description Abstract
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10.12973/eu-jer.9.2.835
Pages: 835-851
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791
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780
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4

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4

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In the last decade, learning from computer-supported collaborative technologies has been combined with social media (SM) and this has gotten a lot of attention. Also, there is a growing body of literature that suggests that SM is gaining a lot of attention because it has the perceived pedagogical affordances that could be used as a potential tool for teaching and learning. These perceived pedagogical affordances allow people to interact, communicate, collaborate and share resources among others. Most of the studies published on SM in education have focused on higher education (colleges and universities) with a relatively small body of literature on secondary education. Despite the wide use of SM in education, its benefits are still not clear across studies. We conducted a systematic literature review using the EBSCOhost database. Screening of abstracts and full texts resulted in the selection of 10 papers for the review. Seven approaches to using SM in learning in high schools have been identified: (1) interaction, (2) information dissemination, (3) communication, (4) collaboration, (5) teaching, learning, and resource sharing, (6) socialization, and (7) entertainment. Most of the articles claimed that the educational use of SM has a strong positive effect on social skills, but the evidence presented was rather weak. Subject-specific outcomes were not in focus in using SM in education. All studies followed a constructivist philosophical perspective. Based on this we provide a theory-based scenario for using SM in learning social skills and subject-specific outcomes.

description Abstract
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10.12973/eu-jer.9.2.889
Pages: 889-903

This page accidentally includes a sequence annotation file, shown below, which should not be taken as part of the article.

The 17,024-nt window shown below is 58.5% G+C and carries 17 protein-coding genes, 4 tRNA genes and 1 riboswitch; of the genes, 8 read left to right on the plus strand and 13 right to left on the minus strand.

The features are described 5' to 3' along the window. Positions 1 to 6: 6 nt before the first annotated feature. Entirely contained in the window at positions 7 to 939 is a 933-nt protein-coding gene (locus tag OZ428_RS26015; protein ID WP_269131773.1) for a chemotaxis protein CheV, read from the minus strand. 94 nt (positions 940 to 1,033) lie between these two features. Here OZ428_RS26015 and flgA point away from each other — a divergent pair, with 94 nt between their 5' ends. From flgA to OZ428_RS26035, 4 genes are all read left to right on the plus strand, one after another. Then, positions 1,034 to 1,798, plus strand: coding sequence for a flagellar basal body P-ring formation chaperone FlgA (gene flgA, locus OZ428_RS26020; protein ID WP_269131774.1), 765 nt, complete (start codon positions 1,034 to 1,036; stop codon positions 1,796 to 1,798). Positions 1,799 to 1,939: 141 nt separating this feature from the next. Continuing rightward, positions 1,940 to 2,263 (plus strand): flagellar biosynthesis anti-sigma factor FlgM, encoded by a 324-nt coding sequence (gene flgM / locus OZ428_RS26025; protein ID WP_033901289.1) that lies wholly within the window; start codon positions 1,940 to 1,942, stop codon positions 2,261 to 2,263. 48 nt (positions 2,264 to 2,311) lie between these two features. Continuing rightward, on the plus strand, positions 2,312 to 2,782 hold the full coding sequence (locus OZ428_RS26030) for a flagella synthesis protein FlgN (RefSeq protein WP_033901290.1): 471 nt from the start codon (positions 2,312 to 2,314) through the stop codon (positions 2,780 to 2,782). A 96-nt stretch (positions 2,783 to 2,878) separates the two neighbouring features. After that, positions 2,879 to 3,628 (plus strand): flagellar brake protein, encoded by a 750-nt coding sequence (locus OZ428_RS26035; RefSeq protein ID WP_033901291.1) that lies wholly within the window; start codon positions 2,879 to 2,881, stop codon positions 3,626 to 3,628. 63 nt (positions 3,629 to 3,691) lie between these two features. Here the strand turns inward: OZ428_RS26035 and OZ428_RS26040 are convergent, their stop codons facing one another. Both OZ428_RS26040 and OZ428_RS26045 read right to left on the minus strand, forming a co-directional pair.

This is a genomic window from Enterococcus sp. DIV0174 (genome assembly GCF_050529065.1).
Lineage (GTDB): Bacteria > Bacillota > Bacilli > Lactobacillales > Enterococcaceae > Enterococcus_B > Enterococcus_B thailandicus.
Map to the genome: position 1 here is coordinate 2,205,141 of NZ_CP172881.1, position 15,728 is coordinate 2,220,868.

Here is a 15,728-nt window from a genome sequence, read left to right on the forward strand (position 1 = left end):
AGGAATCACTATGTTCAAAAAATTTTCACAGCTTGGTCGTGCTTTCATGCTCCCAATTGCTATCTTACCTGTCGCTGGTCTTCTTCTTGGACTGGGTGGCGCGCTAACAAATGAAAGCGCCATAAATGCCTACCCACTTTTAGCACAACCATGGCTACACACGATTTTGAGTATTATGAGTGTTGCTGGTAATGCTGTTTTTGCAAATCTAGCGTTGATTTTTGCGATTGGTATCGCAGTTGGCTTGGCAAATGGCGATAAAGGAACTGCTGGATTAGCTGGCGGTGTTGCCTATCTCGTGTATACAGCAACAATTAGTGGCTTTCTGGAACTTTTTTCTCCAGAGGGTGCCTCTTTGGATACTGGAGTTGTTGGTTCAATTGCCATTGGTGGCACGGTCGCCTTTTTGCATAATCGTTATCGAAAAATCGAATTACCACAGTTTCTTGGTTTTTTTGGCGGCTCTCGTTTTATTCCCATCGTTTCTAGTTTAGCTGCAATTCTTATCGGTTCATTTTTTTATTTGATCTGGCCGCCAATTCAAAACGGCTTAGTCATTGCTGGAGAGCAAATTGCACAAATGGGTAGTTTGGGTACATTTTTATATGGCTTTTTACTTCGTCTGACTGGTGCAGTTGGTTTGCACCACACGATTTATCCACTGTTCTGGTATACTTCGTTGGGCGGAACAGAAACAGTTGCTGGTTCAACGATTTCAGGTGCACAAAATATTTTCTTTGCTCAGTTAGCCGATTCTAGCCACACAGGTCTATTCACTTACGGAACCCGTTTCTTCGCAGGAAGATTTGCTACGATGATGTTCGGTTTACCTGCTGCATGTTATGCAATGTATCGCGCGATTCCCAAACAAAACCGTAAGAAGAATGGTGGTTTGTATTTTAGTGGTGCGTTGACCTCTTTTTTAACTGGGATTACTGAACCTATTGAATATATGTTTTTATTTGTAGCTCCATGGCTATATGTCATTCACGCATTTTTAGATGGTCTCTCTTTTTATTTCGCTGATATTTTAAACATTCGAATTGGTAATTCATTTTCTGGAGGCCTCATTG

cloud_download 1887
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15
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1887
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1597
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15

Scopus
17

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Student learning in higher education is influenced by parental involvement, peer support, and lecturers' perceptions of agreeableness. This research aims to examine the correlation between parental involvement, peer support, and the perception of personality agreeableness of lecturers on self-regulated learning (SRL) students. This research is a correlational field research model with a quantitative approach. The respondents of this research were 250 students of Yogyakarta State Islamic University who were obtained using a purposive random sampling technique. Data collection uses a scale of SRL, parent involvement, peer support, and perception of the agreeableness personality of the lecturer. Regression analysis is used as a data analysis technique. The results showed that there was a positive and significant correlation between parental involvement with SRL, peer support with SRL, personality perception agreeableness lecturers with SRL, and parental involvement, peer support, and perceptual personality agreeableness of lecturers together with SRL with an effective contribution (R2) of 15.1%. It was concluded that the involvement of parents, peer support, and perception of personality agreeableness of lecturers related to SRL of students. Therefore, to see student SRL can be seen based on the involvement of parents, peer support, and students' perceptions of the personality agreeableness of their lecturers.

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10.12973/eu-jer.10.1.413
Pages: 413-425
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678
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585
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2

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6

Cyberslacking Behavior and Its Relationship with Academic Performance: A Study of Students in Indonesia